San José State University
Department of Economics

applet-magic.com
Thayer Watkins
Silicon Valley
USA

 The Cohort Survival Projection Method

The Cohort Survival Projection Method is a simple method for forecasting what the future population will be based upon the survival of the existing population and the births that will occur. This method can be applied for any period of time but it typically it involves five-year steps. Applied once it would give the population five years ahead; applied twice it would give the population ten year ahead. For five year projection the base year population must be given by five year age groups.

The key bits of information, besides the base year population, is the five year survival rates and the fertility rates for females by five year age groups. Estimates of these items of information are shown before for the San Jose Standard Metropolitan Statistical Area (SMSA) for 1970-1975. These are from the California Economic Practices Manual.

Cohort-Survival Projection
for the San Jose SMSA, 1970-1975
Age GroupMale
Survival
Rate
Female
Survival
Rate
Female
Fertility
Rate
0-4.996.997.000
5-9.998.999.000
10-14.995.998.001
15-19.990.997.056
20-24.989.996.115
25-29.990.995.110
30-34.987.993.053
35-39.981.989.019
40-44.971.983.005
45-49.955.975.000
50-54.931.965.000
55-59.893.949.000
60-64.844.921.000
65-69.779.879.000
70-74.711.798.000
75-79.595.677.000
80-84.450.513.000
85+.257.275.000

As can be seen from the above table the female survival rates are different from the male survival rates. For every age group the female survival rates are greater. This leads to there being significantly more females than males in the higher ages groups. For this reason and others the projection must be carried out separately for the two sexes. The method can also be extended to take into account different population groups for which there are differences in survival rates and/or fertility rates. Here however only the two genders will be considered.

Because the analysis must predict births and these are dependent upon the age distribution of the female population the female population must be projected first. The general scheme of the method is shown in the following table.

Cohort Survival Projection of Population
Age GroupBase Year
Population
Survival
Rate
Future
Popultion
0-4P0 S0
5-9P1S1 P0S0
10-14P2S2P1S1
15-19P3S3P2S2
80-84P16S16P15S15
85+P17S17 P16S16+P17S17

As illustrated in the table, the base year population of an age group is multiplied by the survival rate for that age group and the result entered into the table one row down. For the last age group, the 85+ cohort, people in that age group five year ahead can arrive in that category either by surviving from the 80-84 cohort or from the 85+ cohort in the base year.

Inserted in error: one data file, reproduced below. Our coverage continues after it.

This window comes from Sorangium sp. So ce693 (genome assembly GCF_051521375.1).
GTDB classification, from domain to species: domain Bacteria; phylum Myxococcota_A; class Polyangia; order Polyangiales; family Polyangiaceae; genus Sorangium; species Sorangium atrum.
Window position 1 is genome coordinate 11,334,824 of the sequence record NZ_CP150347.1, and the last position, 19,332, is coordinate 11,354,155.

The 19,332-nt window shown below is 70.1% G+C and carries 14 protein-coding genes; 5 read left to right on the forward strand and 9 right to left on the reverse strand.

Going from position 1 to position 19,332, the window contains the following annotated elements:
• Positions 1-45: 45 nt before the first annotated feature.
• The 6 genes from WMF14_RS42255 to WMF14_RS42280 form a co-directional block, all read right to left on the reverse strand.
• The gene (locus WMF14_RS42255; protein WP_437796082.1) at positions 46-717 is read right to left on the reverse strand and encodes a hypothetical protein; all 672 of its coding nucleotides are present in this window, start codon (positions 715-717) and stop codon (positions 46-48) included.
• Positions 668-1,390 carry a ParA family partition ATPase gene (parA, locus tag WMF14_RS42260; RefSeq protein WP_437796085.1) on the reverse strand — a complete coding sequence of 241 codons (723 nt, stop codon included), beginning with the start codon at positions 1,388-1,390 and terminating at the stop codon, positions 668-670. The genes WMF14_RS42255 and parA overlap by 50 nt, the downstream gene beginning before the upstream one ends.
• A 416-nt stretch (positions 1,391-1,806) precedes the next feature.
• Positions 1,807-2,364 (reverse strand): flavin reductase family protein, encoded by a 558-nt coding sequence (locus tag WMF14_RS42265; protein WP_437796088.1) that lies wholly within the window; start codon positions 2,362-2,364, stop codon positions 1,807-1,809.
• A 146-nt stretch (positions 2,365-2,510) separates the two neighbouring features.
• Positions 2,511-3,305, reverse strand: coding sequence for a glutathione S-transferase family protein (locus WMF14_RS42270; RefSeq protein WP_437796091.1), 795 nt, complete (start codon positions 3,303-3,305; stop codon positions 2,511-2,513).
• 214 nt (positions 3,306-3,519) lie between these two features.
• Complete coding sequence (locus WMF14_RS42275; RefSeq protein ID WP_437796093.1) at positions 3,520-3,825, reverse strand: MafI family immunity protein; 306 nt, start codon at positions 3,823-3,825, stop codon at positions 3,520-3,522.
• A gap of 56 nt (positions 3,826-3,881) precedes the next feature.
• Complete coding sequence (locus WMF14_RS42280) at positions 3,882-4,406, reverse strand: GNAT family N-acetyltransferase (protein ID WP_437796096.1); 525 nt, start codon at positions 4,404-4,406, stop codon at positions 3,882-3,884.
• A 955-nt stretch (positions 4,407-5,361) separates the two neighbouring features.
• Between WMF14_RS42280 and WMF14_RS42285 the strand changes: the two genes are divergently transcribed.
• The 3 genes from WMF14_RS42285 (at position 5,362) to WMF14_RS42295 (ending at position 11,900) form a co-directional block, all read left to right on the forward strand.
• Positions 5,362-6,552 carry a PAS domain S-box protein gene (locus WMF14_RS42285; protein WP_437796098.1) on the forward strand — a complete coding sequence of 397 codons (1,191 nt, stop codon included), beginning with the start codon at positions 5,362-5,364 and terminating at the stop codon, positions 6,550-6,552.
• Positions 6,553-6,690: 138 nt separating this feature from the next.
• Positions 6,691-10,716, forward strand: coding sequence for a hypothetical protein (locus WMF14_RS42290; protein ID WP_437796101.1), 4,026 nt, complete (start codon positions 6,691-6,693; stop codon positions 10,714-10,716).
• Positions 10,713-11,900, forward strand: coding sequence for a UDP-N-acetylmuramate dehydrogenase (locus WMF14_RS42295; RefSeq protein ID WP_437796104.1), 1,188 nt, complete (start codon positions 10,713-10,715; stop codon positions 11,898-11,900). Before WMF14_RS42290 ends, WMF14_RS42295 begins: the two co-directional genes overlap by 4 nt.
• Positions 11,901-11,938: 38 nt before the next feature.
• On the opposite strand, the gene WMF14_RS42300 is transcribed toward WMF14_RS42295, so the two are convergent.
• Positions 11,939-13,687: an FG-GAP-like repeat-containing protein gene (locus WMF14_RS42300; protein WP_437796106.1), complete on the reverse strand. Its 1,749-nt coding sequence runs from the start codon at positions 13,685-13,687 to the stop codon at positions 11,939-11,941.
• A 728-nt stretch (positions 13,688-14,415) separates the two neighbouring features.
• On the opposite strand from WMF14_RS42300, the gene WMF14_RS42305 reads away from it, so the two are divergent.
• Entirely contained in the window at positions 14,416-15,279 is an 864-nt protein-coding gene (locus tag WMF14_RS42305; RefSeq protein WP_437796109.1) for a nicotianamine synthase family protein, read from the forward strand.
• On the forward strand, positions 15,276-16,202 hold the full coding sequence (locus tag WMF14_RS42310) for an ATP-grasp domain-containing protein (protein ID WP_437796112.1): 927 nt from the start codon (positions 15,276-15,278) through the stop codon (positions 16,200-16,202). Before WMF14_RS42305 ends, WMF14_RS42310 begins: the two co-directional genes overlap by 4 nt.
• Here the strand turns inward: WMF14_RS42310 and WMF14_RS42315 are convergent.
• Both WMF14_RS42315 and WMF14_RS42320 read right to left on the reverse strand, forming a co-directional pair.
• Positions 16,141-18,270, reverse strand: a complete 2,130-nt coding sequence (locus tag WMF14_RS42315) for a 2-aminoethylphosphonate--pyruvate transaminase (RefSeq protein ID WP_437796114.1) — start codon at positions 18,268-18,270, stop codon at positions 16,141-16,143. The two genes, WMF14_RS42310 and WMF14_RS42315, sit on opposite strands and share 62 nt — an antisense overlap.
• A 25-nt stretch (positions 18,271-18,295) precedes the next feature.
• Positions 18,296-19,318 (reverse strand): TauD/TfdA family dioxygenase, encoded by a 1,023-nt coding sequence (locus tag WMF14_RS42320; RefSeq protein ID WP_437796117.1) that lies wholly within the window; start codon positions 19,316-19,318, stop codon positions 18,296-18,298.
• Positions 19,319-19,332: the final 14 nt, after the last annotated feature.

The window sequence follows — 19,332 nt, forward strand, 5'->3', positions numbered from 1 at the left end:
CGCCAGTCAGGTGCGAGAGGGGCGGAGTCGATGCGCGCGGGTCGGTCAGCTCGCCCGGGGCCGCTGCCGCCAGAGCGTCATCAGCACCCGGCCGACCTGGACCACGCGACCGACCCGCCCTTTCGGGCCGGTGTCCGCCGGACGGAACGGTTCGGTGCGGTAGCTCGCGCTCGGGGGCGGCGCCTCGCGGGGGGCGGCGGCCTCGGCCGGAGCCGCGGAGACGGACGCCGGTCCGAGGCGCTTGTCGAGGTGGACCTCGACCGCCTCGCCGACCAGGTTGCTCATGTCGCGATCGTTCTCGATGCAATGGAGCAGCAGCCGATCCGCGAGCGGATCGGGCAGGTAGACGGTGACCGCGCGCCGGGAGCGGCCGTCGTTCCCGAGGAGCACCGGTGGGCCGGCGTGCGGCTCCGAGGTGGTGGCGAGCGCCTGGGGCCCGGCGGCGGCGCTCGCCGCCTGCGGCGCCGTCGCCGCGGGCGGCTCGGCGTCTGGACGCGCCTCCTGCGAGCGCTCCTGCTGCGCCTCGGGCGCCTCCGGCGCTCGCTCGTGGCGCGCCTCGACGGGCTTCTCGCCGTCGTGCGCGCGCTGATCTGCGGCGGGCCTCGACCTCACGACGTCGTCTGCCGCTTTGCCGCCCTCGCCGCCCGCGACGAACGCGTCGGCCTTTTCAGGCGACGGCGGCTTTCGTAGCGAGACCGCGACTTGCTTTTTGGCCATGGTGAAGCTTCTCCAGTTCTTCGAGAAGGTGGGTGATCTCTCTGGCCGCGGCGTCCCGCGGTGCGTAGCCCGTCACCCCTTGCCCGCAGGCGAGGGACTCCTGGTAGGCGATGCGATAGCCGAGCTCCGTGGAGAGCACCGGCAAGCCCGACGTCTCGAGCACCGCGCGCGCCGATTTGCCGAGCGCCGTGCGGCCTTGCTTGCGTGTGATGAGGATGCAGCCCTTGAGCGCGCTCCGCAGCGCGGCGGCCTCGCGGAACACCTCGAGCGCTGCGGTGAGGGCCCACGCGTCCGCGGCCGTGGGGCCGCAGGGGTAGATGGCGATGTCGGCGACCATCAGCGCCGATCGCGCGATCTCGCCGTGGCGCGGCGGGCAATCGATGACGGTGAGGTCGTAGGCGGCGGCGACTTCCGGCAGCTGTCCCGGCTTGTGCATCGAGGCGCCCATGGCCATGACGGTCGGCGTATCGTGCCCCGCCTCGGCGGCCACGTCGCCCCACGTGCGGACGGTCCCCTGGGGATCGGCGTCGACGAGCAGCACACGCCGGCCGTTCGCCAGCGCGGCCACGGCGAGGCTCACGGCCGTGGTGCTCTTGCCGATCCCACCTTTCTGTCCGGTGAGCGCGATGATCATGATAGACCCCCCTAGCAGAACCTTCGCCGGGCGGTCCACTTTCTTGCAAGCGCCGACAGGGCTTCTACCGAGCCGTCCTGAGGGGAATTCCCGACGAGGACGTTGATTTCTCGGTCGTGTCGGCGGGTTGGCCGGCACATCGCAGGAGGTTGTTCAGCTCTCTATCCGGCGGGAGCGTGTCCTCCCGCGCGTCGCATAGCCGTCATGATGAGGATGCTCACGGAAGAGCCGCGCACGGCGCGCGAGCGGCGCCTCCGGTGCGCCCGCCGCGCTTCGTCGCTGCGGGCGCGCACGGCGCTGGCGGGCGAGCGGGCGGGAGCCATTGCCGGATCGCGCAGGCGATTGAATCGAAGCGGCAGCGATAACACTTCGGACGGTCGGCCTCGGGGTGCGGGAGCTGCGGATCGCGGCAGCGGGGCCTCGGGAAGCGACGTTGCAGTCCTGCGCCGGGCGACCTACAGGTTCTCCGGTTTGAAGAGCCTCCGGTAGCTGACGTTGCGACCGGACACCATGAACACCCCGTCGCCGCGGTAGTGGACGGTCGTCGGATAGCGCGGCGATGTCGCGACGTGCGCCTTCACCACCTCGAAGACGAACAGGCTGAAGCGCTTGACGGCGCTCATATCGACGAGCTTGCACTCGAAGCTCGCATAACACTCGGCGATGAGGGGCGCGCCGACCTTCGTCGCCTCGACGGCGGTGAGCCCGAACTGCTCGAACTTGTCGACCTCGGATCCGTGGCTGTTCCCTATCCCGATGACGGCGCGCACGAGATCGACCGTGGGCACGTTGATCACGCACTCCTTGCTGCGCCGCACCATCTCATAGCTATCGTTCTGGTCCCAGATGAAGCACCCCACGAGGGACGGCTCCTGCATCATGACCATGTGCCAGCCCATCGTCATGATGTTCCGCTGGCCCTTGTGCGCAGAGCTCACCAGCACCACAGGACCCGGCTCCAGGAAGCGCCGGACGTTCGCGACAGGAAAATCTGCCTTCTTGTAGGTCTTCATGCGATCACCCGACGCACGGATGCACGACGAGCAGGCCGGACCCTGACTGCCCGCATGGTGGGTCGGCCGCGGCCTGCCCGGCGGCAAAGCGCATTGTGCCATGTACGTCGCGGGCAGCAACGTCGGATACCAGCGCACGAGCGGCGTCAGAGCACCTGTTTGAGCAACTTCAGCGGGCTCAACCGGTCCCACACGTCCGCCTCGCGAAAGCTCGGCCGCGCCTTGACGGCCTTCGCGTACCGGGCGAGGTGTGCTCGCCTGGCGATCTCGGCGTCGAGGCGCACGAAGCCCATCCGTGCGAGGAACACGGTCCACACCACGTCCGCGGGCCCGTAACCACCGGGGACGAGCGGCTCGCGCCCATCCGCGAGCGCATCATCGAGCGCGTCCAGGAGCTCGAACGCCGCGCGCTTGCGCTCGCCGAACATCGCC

The number of children in the 0-4 cohort are forecast on a different basis than the future populations of the other cohorts. They are the result of births over the five year period. The fertility rates are the ratio of the number of births in one year for females in each age category. For the pre-puberty and post-menopausal age categories they are zero. Number of births in a year is the sum of the products of the female population times the fertility rates; i.e.,

#### B = ΣPiFi

To get the number of births over the five year period some other computations must be performed. The simplest procedure would be to simply multiply the annual births by five. A better procedure is to take into account the possible changes in the age distribution of the female population by using the projected populations as well as the base year population. Let B0 be the annual births computed from the base year population and B1 the births based upon the projected population. These are roughly the births in the first and last years of the projection period.

With no other information available the average number of births per year in the projection period is the average of B0 and B1. The number of births over the five year period would then be 5(B0+B1)/2.

This figure is the total births and these must be apportioned to the two sexes. Surprisingly the number of male births is not equal to the number of female births. The ratio, called the sex ratio, is 1.05 male births to 1.00 female births. For an explanation of why this is a biological constant see Explanation of Sex Ratio. With a sex ratio of 1.05 the proportion of male births to total births is then 1.05/(1+1.05)=1.05/2.05=0.5122, or about 51.2 percent. The proportion of female births is then 48.8 percent.

These proportions are then applied to the estimate of the total number of births over the five year period to get the future populations in the 0-4 years of age cohort. The estimating method for the number of births can be refined to take into account the survival rate of infants. The period of survival for the infants would be, on average, about half of the five year period. The survival rates for male and female infants could be slightly different.

After the female population is projected then the survival of the male populations is projected by the same method as for the female cohorts but the 0-4 male population is already computed from the projection of births.

There are numerous refinements of the method which can be made. For instance, the fertility rates can be specified by marital status. This would require a separate projection for married and unmarried females. The method as given presumes no net migration from the population area. The migration could be added to the projected population. The method can be used to estimate the net migration that has taken place by deducting the surviving popuation from the actual population based upon a census.

(To be continued.)